- AB 2923 Silences community members and locally elected officials by giving BART the power to exempt themselves from locally developed and adopted building height limitations, densities, and parking requirements.
- AB 2923 is contrary to BART’s stated mission – “Provide safe, reliable, clean transit service for riders.” BART should be laser focused on its core mission, not land development
- This measure is in search of a problem. In recent years, cities have approved thousands of housing units near BART stations, and BART hasn’t had a development application rejected in a decade.
- Establishes a dangerous precedent. While AB 2923 only pertains to BART, once the Legislature grants one special district land-use authority, every special district in the state will want the same power over their property.
Lafayette City officials have been active in opposing this precedent-setting bill for several weeks now. AB 2923 has been amended in important ways from the original bill, largely due to the tireless efforts of Mayor Tatzin and Vice Mayor Burks. Notably:
- No Eminent Domain. The bill no longer allows BART to use eminent domain to acquire parcels. If signed by the Governor, BART’s development powers will only apply to parcels it owned as of July 2018. In Lafayette’s case, that means this bill only applies to the parking lots on Deer Hill Road between Happy Valley Road and First Street. In other words, if passed as-is, this bill will not give BART control of any parcels in downtown Lafayette south of Highway 24.
- BART Must Now Listen to Locals. The bill as amended now orders BART to hold a public hearing to receive public comment on its plans, to conduct direct outreachto relevant local jurisdictions and to communities of concern around each station, and to meet with each jurisdiction in which the station is located to review the housing needs of the jurisdiction, how much housing has been built in the past year, and to discuss any obstacles to development of projects proposed by the district.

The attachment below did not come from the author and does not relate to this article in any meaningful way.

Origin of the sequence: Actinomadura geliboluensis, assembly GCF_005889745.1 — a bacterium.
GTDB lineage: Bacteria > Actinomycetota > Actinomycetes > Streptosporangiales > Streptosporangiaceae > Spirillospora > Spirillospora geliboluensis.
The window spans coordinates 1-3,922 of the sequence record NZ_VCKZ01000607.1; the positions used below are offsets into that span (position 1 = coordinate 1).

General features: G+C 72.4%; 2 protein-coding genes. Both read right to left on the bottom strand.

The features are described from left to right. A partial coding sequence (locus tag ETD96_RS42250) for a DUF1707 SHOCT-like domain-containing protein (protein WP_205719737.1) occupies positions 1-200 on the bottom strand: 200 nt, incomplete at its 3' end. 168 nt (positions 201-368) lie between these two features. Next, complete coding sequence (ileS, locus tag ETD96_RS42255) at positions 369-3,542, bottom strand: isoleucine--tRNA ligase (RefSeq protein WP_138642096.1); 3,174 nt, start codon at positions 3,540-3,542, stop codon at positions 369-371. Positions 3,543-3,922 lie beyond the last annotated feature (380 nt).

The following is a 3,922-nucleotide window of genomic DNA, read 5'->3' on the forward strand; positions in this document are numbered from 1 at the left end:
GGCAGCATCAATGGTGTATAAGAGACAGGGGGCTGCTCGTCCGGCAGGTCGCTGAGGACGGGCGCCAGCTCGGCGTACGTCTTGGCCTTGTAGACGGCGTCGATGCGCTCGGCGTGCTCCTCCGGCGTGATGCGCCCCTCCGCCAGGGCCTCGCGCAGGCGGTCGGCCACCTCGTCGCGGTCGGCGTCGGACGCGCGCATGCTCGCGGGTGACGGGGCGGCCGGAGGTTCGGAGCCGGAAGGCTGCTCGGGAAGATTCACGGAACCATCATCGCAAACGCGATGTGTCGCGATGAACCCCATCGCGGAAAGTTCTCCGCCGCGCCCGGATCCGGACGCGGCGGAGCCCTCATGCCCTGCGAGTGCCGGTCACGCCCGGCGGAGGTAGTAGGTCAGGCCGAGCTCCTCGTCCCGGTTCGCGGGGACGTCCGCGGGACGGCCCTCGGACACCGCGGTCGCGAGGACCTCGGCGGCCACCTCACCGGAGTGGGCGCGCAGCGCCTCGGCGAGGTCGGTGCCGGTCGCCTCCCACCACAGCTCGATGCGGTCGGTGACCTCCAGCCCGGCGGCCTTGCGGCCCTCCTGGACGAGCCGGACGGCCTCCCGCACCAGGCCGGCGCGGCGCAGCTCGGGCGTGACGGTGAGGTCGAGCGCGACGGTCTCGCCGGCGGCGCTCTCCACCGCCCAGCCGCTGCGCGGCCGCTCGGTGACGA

- Developers Must Now Consider Local Design Standards. The amended bill now also orders BART developers to use local design standards as general guidance, and requires those developers to adhere to any applicable local design standards insofar as those standards do not prohibit the height and density goals of the BART zoning standards.
- The Law Is Now Parking-Neutral. As amended, the bill now says that, “for any station where district commuter parking is reduced as a result of a TOD project on land where TOD zoning standards apply, the district shall develop and fund an access plan that maintains station access for at least the number of customers affected by the reduced number of commuter parking spaces, which shall include specific consideration for customers who live further than one-half mile from the station.”
Pro and Con Arguments
Pro and con arguments concerning AB 2923, a bill that, if passed, would give BART local control over development and zoning near its stations, were published August 4, 2018, by the Bay Area News Group. The con argument was authored by Lily Mei, Mayor of Fremont, and Lafayette Mayor Don Tatzin, and signed by a number of Bay Area mayors and public officials. You can read both arguments below:
- Pro: A bill badly needed for more Bay Area housing: It's no secret among affordable-housing advocates and experts that transit-oriented development is one of our most critical tools.
- Con: Legislation would undermine city and county control: BART could override local city or county zoning and adopt its own zoning standards.